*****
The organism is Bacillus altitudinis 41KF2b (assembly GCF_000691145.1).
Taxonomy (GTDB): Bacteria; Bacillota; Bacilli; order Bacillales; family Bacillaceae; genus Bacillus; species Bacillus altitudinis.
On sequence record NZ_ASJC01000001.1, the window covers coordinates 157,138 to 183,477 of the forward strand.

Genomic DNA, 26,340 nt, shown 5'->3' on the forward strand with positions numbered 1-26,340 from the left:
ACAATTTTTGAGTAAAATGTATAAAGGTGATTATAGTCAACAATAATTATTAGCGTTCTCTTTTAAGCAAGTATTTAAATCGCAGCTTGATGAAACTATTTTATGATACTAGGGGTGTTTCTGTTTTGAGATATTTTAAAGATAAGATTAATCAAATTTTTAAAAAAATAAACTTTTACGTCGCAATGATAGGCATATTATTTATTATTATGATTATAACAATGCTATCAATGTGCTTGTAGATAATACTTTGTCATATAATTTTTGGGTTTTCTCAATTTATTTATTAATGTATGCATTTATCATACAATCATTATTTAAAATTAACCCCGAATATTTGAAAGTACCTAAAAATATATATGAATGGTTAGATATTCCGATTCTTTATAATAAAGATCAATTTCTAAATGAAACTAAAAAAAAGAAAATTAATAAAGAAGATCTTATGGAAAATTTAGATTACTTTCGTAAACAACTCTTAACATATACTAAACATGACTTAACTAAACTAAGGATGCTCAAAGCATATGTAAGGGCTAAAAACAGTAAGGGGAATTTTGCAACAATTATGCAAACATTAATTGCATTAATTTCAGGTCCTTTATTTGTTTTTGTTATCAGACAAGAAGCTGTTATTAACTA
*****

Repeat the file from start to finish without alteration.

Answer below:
The organism is Bacillus altitudinis 41KF2b (assembly GCF_000691145.1).
Taxonomy (GTDB): Bacteria; Bacillota; Bacilli; order Bacillales; family Bacillaceae; genus Bacillus; species Bacillus altitudinis.
On sequence record NZ_ASJC01000001.1, the window covers coordinates 157,138 to 183,477 of the forward strand.

Genomic DNA, 26,340 nt, shown 5'->3' on the forward strand with positions numbered 1-26,340 from the left:
ACAATTTTTGAGTAAAATGTATAAAGGTGATTATAGTCAACAATAATTATTAGCGTTCTCTTTTAAGCAAGTATTTAAATCGCAGCTTGATGAAACTATTTTATGATACTAGGGGTGTTTCTGTTTTGAGATATTTTAAAGATAAGATTAATCAAATTTTTAAAAAAATAAACTTTTACGTCGCAATGATAGGCATATTATTTATTATTATGATTATAACAATGCTATCAATGTGCTTGTAGATAATACTTTGTCATATAATTTTTGGGTTTTCTCAATTTATTTATTAATGTATGCATTTATCATACAATCATTATTTAAAATTAACCCCGAATATTTGAAAGTACCTAAAAATATATATGAATGGTTAGATATTCCGATTCTTTATAATAAAGATCAATTTCTAAATGAAACTAAAAAAAAGAAAATTAATAAAGAAGATCTTATGGAAAATTTAGATTACTTTCGTAAACAACTCTTAACATATACTAAACATGACTTAACTAAACTAAGGATGCTCAAAGCATATGTAAGGGCTAAAAACAGTAAGGGGAATTTTGCAACAATTATGCAAACATTAATTGCATTAATTTCAGGTCCTTTATTTGTTTTTGTTATCAGACAAGAAGCTGTTATTAACTA